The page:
The costs of your child custody or divorce case may have been fairly reasonable to that point, but when a trial comes up on the calendar, so much work is needed to prepare for the case and spend time in the trial itself that the costs can quickly skyrocket. Keep in mind that many hours at a time will be spent by your attorney, both with their staff and with you personally preparing for trial. Also, you will be spending at least one day with your attorney in court while being billed for the pleasure of having them with you. Having a family law attorney's undivided attention can be pretty costly.
For this reason, I highly recommend you take whatever measures you can to work towards settling your child custody or divorce case if at all possible. Not only will doing so likely cost you less money, but he will be able to arrive at a result that is more equitable and well suited for your family than going to a trial or final hearing. Keep in mind that The judge in your child custody or divorce case will not know you all that well even after a trial that lasts one or two days. On the other hand, you and your opposing party will know your circumstances far better, even if you don't necessarily see eye to eye on every specific issue.
Your divorce case may be fairly straightforward and require relatively little work. In that case, your attorney only needs to charge you for time spent drafting your original petition for divorce as well as your final decree of divorce in addition to time spent in a random hearing or mediation session. Otherwise, very little time may be spent with opposing counsel or on the phone with you going over various issues.
Hiring a family law attorney is a short-term investment into your long-term future.
To close out today's blog post, I want to point out that hiring an attorney should be something you give a lot of thought to. Nobody wants to be in a situation where they have to hire an attorney for a child custody or divorce case. The purpose of writing today's blog post was not to paint an overly rosy picture of family law or to make you completely comfortable hiring a lawyer. The fact is but even if hiring an attorney is the best thing for you, it almost certainly will not be the most enjoyable experience of your life.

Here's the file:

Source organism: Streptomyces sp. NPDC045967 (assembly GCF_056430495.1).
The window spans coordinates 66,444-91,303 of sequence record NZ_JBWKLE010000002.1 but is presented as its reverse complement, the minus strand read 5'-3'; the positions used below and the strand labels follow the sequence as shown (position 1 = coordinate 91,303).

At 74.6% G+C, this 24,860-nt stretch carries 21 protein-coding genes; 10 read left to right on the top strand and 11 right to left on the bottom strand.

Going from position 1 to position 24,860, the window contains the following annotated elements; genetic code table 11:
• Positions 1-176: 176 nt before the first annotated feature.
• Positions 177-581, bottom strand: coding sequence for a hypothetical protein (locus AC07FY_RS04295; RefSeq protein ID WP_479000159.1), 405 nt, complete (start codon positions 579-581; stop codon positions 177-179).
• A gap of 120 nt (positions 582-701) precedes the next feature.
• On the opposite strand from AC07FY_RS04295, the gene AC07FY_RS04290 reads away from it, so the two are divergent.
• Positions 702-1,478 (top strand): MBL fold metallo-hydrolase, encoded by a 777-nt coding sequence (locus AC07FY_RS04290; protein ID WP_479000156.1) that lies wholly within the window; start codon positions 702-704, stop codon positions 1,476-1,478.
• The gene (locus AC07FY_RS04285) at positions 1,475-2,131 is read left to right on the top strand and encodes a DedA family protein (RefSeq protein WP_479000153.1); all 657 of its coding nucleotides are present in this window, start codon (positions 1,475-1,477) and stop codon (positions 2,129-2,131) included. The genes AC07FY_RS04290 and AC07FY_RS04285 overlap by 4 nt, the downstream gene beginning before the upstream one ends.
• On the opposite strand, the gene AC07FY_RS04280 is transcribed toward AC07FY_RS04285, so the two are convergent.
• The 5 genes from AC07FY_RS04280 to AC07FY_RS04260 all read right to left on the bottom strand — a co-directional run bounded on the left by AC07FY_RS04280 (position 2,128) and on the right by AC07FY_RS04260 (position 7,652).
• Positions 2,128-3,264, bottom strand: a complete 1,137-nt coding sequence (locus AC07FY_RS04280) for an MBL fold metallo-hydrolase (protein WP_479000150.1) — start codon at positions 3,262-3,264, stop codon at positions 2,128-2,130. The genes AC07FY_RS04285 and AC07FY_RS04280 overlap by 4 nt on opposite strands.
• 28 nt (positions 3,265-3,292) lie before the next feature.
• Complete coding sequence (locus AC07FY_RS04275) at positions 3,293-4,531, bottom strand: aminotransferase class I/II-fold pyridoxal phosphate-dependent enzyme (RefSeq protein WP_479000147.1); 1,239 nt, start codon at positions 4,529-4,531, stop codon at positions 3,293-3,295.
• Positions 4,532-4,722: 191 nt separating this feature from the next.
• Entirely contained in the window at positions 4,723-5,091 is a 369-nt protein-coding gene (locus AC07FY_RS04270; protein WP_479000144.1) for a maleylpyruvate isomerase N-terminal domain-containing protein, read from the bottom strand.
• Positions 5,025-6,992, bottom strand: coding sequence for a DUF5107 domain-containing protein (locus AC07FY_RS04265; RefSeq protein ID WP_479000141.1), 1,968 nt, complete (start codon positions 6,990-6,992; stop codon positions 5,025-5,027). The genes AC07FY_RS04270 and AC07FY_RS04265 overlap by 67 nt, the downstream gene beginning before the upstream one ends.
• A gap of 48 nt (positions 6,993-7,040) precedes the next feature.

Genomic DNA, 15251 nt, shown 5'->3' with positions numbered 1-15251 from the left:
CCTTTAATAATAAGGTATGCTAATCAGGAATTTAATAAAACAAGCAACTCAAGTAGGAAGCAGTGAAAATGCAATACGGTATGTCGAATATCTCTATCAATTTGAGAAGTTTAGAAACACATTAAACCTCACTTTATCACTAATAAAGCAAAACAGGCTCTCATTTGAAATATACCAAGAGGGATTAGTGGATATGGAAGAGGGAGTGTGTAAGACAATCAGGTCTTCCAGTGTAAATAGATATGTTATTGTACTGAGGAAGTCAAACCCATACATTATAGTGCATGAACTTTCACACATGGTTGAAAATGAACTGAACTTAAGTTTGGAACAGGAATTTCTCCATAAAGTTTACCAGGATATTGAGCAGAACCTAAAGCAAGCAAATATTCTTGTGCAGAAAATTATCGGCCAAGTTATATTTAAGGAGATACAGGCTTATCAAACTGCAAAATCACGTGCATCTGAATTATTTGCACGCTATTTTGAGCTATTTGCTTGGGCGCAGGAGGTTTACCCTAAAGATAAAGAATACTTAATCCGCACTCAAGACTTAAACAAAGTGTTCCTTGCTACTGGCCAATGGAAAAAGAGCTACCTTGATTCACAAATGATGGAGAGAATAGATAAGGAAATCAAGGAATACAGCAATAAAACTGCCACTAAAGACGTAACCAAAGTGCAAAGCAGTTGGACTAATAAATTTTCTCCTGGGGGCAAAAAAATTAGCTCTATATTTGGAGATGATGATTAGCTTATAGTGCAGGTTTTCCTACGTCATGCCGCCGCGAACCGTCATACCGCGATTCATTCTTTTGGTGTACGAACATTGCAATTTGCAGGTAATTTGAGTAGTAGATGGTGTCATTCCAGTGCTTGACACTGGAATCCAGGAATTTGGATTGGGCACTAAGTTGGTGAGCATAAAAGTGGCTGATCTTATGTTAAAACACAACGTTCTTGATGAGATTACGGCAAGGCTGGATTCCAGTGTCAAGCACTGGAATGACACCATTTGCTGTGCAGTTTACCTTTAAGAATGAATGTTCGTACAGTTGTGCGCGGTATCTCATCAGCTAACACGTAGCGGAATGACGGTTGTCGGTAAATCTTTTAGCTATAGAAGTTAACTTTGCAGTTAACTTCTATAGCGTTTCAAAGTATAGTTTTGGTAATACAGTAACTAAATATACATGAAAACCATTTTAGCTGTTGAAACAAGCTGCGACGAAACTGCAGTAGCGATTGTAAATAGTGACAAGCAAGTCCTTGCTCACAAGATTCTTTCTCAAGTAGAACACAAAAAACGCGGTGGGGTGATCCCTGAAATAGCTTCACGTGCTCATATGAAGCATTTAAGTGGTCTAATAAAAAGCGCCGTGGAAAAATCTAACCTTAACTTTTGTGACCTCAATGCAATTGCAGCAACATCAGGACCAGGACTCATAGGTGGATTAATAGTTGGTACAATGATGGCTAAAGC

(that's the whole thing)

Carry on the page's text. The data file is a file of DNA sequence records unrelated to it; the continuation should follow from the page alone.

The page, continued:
However, sometimes in life, we need to make decisions that feel comfortable and do not necessarily make us the happiest person in the world but are for the best in our long-term futures. Especially if you have young children and are going through a family law case, you seriously need to consider hiring an attorney to ensure that your relationship with your children is maintained after your divorce or child custody case comes to a close. Unfortunately, I have seen firsthand what a child custody or divorce case can do to an apparent relationship with their children.
Rather than go through that process with your own family, I recommend doing your research and then reaching out to an experienced family law attorney in order so that you may learn more about the process of a family law case, the law itself, how your circumstances interact with those two issues as well as the costs of hiring a lawyer. I am confident that if you go through these steps and maintain a positive attitude that the result of your family law case can be a favorable one.
Questions about the material contained in today's blog post? Contact the Law Office of Bryan Fagan
if you have any questions about the material contained in today's blog post; please do not hesitate to contact the Law Office of Bryan Fagan. Our licensed family law attorneys offer free of charge consultations six days a week in person, over the phone, and via video. These consultations are a great way for you to learn more about the world of Texas family law and the service provided to our clients by our attorneys and staff.